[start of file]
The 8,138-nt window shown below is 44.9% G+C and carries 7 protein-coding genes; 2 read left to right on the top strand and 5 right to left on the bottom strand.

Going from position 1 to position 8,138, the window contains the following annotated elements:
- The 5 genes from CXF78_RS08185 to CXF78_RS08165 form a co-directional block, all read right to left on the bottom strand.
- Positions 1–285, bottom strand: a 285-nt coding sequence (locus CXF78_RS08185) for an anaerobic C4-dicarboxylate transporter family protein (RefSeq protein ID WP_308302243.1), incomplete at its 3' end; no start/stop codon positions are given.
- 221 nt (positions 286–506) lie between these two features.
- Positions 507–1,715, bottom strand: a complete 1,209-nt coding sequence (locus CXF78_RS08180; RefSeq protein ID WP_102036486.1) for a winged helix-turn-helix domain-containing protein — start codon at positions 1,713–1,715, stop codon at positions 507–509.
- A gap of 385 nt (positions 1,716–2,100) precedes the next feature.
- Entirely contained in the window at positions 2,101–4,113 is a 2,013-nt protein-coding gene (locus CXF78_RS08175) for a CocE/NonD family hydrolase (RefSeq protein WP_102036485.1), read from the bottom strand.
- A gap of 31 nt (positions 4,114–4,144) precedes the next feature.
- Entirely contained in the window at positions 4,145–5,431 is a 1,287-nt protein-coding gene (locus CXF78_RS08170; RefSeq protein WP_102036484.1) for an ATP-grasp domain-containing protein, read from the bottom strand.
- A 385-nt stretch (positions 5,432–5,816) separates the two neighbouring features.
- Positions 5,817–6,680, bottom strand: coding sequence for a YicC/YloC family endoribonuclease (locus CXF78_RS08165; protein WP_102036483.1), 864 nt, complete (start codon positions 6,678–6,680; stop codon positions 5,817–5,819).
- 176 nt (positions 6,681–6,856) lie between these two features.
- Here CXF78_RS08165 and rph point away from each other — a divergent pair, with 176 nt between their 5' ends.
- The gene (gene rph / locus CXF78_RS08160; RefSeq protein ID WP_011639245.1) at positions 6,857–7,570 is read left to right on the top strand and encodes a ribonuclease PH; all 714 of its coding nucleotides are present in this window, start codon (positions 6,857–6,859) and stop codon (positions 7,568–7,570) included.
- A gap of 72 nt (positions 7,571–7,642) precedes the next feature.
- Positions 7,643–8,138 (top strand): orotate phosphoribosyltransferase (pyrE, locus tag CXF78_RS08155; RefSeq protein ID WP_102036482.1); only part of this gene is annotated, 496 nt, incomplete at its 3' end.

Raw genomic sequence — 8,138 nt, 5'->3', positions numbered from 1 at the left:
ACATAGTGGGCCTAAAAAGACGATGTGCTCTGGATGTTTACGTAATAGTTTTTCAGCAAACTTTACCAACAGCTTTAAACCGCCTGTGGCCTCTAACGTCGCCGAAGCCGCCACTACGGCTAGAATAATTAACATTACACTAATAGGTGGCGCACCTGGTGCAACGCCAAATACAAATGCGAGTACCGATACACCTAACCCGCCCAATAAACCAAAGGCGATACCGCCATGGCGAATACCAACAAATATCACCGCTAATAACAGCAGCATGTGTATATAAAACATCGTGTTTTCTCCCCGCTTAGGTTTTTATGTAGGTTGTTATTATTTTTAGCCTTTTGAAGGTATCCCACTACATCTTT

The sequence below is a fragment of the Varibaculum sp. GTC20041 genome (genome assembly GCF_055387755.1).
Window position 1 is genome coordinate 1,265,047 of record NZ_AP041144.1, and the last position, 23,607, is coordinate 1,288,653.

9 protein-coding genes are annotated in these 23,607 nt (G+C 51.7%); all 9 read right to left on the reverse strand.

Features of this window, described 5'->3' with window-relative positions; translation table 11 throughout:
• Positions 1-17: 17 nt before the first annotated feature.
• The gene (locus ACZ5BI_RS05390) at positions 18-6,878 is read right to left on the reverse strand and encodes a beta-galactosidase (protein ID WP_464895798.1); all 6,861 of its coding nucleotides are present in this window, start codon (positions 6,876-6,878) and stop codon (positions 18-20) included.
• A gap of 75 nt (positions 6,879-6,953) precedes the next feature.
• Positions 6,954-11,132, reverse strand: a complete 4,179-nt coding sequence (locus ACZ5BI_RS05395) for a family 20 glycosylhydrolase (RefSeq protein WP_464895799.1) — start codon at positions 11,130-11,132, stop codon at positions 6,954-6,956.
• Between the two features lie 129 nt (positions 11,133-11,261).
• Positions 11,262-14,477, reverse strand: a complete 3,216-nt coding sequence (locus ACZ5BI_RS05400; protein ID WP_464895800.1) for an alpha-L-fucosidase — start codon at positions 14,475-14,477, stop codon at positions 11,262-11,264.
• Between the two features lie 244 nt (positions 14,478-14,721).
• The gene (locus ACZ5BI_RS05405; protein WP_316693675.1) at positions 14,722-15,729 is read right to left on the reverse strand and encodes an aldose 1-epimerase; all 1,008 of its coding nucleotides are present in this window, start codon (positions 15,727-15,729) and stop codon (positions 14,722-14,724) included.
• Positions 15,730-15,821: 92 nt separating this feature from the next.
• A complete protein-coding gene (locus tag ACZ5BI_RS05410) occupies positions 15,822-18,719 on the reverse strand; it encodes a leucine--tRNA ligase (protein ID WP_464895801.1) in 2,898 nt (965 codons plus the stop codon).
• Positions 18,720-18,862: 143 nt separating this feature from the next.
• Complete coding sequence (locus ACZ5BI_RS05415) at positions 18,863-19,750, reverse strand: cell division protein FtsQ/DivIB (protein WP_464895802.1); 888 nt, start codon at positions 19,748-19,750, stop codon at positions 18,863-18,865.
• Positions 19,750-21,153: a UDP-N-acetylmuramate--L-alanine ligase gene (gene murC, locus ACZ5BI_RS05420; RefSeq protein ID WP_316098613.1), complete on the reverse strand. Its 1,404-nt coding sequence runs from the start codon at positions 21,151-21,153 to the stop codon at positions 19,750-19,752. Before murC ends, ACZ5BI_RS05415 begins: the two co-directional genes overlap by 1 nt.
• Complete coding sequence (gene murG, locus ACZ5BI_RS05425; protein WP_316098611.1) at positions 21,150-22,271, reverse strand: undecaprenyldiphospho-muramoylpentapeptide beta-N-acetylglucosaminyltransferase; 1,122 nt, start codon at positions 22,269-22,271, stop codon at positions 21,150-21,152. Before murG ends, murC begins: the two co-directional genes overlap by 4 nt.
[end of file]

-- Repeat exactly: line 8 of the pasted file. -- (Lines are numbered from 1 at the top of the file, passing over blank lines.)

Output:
- Entirely contained in the window at positions 2,101–4,113 is a 2,013-nt protein-coding gene (locus CXF78_RS08175) for a CocE/NonD family hydrolase (RefSeq protein WP_102036485.1), read from the bottom strand.